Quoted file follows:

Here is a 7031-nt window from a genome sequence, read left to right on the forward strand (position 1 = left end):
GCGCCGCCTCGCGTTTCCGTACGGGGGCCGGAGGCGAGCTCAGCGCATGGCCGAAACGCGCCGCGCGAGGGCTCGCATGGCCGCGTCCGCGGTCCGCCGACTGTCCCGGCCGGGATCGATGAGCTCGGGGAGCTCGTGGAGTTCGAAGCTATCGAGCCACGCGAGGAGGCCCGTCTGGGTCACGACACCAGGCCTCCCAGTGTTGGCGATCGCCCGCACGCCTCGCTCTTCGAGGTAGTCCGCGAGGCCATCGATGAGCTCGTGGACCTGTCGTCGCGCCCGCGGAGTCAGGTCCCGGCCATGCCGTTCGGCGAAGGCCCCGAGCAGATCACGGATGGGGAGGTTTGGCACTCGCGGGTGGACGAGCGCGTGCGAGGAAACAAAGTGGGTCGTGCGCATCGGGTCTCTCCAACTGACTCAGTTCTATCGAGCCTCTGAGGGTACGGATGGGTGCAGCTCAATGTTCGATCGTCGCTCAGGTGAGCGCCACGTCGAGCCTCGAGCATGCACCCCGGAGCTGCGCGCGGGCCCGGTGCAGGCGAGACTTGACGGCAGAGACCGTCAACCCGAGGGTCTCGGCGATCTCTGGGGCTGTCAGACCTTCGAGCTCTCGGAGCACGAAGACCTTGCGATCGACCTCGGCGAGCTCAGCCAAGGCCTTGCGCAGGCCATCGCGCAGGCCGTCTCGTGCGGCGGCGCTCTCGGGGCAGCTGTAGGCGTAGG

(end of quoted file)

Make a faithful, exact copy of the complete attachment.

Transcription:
Here is a 7031-nt window from a genome sequence, read left to right on the forward strand (position 1 = left end):
GCGCCGCCTCGCGTTTCCGTACGGGGGCCGGAGGCGAGCTCAGCGCATGGCCGAAACGCGCCGCGCGAGGGCTCGCATGGCCGCGTCCGCGGTCCGCCGACTGTCCCGGCCGGGATCGATGAGCTCGGGGAGCTCGTGGAGTTCGAAGCTATCGAGCCACGCGAGGAGGCCCGTCTGGGTCACGACACCAGGCCTCCCAGTGTTGGCGATCGCCCGCACGCCTCGCTCTTCGAGGTAGTCCGCGAGGCCATCGATGAGCTCGTGGACCTGTCGTCGCGCCCGCGGAGTCAGGTCCCGGCCATGCCGTTCGGCGAAGGCCCCGAGCAGATCACGGATGGGGAGGTTTGGCACTCGCGGGTGGACGAGCGCGTGCGAGGAAACAAAGTGGGTCGTGCGCATCGGGTCTCTCCAACTGACTCAGTTCTATCGAGCCTCTGAGGGTACGGATGGGTGCAGCTCAATGTTCGATCGTCGCTCAGGTGAGCGCCACGTCGAGCCTCGAGCATGCACCCCGGAGCTGCGCGCGGGCCCGGTGCAGGCGAGACTTGACGGCAGAGACCGTCAACCCGAGGGTCTCGGCGATCTCTGGGGCTGTCAGACCTTCGAGCTCTCGGAGCACGAAGACCTTGCGATCGACCTCGGCGAGCTCAGCCAAGGCCTTGCGCAGGCCATCGCGCAGGCCGTCTCGTGCGGCGGCGCTCTCGGGGCAGCTGTAGGCGTAGG